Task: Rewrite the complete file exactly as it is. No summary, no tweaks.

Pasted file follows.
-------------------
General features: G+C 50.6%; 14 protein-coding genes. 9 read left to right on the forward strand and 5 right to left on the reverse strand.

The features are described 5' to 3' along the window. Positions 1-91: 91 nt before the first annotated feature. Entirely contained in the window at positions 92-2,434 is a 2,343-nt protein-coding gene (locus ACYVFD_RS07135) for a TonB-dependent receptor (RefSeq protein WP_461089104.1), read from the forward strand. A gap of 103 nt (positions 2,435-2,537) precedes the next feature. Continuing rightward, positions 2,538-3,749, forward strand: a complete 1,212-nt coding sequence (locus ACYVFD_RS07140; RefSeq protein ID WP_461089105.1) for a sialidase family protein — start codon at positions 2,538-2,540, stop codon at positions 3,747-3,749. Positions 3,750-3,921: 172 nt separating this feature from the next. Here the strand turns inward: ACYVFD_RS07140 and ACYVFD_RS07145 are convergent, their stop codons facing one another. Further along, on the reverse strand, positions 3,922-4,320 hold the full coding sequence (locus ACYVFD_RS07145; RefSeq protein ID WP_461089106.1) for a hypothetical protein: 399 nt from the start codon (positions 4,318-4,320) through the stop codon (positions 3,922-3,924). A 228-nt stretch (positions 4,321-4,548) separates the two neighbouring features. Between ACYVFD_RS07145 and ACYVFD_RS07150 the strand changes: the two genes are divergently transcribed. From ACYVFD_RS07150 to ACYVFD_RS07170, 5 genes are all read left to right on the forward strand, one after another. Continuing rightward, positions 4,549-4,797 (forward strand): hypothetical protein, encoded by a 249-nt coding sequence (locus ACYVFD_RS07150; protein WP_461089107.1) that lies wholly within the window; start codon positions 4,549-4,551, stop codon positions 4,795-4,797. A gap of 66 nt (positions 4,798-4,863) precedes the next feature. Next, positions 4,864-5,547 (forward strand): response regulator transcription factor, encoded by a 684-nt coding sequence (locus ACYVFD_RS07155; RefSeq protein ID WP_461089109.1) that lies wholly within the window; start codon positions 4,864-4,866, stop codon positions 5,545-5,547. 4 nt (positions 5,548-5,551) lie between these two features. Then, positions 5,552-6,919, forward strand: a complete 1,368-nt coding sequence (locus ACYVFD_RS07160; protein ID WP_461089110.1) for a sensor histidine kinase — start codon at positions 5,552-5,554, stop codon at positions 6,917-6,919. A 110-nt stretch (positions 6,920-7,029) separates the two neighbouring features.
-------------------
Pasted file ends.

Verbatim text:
General features: G+C 50.6%; 14 protein-coding genes. 9 read left to right on the forward strand and 5 right to left on the reverse strand.

The features are described 5' to 3' along the window. Positions 1-91: 91 nt before the first annotated feature. Entirely contained in the window at positions 92-2,434 is a 2,343-nt protein-coding gene (locus ACYVFD_RS07135) for a TonB-dependent receptor (RefSeq protein WP_461089104.1), read from the forward strand. A gap of 103 nt (positions 2,435-2,537) precedes the next feature. Continuing rightward, positions 2,538-3,749, forward strand: a complete 1,212-nt coding sequence (locus ACYVFD_RS07140; RefSeq protein ID WP_461089105.1) for a sialidase family protein — start codon at positions 2,538-2,540, stop codon at positions 3,747-3,749. Positions 3,750-3,921: 172 nt separating this feature from the next. Here the strand turns inward: ACYVFD_RS07140 and ACYVFD_RS07145 are convergent, their stop codons facing one another. Further along, on the reverse strand, positions 3,922-4,320 hold the full coding sequence (locus ACYVFD_RS07145; RefSeq protein ID WP_461089106.1) for a hypothetical protein: 399 nt from the start codon (positions 4,318-4,320) through the stop codon (positions 3,922-3,924). A 228-nt stretch (positions 4,321-4,548) separates the two neighbouring features. Between ACYVFD_RS07145 and ACYVFD_RS07150 the strand changes: the two genes are divergently transcribed. From ACYVFD_RS07150 to ACYVFD_RS07170, 5 genes are all read left to right on the forward strand, one after another. Continuing rightward, positions 4,549-4,797 (forward strand): hypothetical protein, encoded by a 249-nt coding sequence (locus ACYVFD_RS07150; protein WP_461089107.1) that lies wholly within the window; start codon positions 4,549-4,551, stop codon positions 4,795-4,797. A gap of 66 nt (positions 4,798-4,863) precedes the next feature. Next, positions 4,864-5,547 (forward strand): response regulator transcription factor, encoded by a 684-nt coding sequence (locus ACYVFD_RS07155; RefSeq protein ID WP_461089109.1) that lies wholly within the window; start codon positions 4,864-4,866, stop codon positions 5,545-5,547. 4 nt (positions 5,548-5,551) lie between these two features. Then, positions 5,552-6,919, forward strand: a complete 1,368-nt coding sequence (locus ACYVFD_RS07160; protein ID WP_461089110.1) for a sensor histidine kinase — start codon at positions 5,552-5,554, stop codon at positions 6,917-6,919. A 110-nt stretch (positions 6,920-7,029) separates the two neighbouring features.